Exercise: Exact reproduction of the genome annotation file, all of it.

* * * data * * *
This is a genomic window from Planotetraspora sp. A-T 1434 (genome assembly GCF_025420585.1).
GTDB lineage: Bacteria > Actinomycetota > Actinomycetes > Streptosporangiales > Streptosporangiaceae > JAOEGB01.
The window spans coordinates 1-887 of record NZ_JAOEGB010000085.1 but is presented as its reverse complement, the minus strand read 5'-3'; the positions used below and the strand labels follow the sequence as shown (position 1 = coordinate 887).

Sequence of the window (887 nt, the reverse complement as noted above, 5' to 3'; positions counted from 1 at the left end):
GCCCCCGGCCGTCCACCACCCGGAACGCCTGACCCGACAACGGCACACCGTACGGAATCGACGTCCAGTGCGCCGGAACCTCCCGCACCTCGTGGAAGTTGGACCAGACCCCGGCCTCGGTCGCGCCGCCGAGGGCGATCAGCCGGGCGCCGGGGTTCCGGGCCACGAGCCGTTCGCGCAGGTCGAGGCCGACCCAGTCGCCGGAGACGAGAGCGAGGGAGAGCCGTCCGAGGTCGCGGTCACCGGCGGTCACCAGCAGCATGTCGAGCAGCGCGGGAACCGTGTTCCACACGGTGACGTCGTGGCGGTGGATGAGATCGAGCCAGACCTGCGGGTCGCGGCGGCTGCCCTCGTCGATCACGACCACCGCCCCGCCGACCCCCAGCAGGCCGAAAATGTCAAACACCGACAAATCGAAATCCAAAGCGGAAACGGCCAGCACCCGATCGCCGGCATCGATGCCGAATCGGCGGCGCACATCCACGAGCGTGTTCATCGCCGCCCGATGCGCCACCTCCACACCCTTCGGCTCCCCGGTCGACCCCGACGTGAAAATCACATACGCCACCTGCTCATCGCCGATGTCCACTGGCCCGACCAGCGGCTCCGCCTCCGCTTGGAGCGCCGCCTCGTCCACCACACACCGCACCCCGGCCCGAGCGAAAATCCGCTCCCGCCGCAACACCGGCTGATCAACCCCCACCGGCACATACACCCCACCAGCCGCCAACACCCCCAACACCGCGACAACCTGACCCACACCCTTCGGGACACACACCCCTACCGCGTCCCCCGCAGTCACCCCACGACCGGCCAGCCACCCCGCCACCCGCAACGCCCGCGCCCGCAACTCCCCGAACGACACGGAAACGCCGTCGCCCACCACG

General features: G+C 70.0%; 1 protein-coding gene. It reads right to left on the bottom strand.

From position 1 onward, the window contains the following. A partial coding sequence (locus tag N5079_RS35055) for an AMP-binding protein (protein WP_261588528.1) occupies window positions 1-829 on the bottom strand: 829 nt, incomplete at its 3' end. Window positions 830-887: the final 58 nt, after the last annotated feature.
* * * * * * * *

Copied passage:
This is a genomic window from Planotetraspora sp. A-T 1434 (genome assembly GCF_025420585.1).
GTDB lineage: Bacteria > Actinomycetota > Actinomycetes > Streptosporangiales > Streptosporangiaceae > JAOEGB01.
The window spans coordinates 1-887 of record NZ_JAOEGB010000085.1 but is presented as its reverse complement, the minus strand read 5'-3'; the positions used below and the strand labels follow the sequence as shown (position 1 = coordinate 887).

Sequence of the window (887 nt, the reverse complement as noted above, 5' to 3'; positions counted from 1 at the left end):
GCCCCCGGCCGTCCACCACCCGGAACGCCTGACCCGACAACGGCACACCGTACGGAATCGACGTCCAGTGCGCCGGAACCTCCCGCACCTCGTGGAAGTTGGACCAGACCCCGGCCTCGGTCGCGCCGCCGAGGGCGATCAGCCGGGCGCCGGGGTTCCGGGCCACGAGCCGTTCGCGCAGGTCGAGGCCGACCCAGTCGCCGGAGACGAGAGCGAGGGAGAGCCGTCCGAGGTCGCGGTCACCGGCGGTCACCAGCAGCATGTCGAGCAGCGCGGGAACCGTGTTCCACACGGTGACGTCGTGGCGGTGGATGAGATCGAGCCAGACCTGCGGGTCGCGGCGGCTGCCCTCGTCGATCACGACCACCGCCCCGCCGACCCCCAGCAGGCCGAAAATGTCAAACACCGACAAATCGAAATCCAAAGCGGAAACGGCCAGCACCCGATCGCCGGCATCGATGCCGAATCGGCGGCGCACATCCACGAGCGTGTTCATCGCCGCCCGATGCGCCACCTCCACACCCTTCGGCTCCCCGGTCGACCCCGACGTGAAAATCACATACGCCACCTGCTCATCGCCGATGTCCACTGGCCCGACCAGCGGCTCCGCCTCCGCTTGGAGCGCCGCCTCGTCCACCACACACCGCACCCCGGCCCGAGCGAAAATCCGCTCCCGCCGCAACACCGGCTGATCAACCCCCACCGGCACATACACCCCACCAGCCGCCAACACCCCCAACACCGCGACAACCTGACCCACACCCTTCGGGACACACACCCCTACCGCGTCCCCCGCAGTCACCCCACGACCGGCCAGCCACCCCGCCACCCGCAACGCCCGCGCCCGCAACTCCCCGAACGACACGGAAACGCCGTCGCCCACCACG

General features: G+C 70.0%; 1 protein-coding gene. It reads right to left on the bottom strand.

From position 1 onward, the window contains the following. A partial coding sequence (locus tag N5079_RS35055) for an AMP-binding protein (protein WP_261588528.1) occupies window positions 1-829 on the bottom strand: 829 nt, incomplete at its 3' end. Window positions 830-887: the final 58 nt, after the last annotated feature.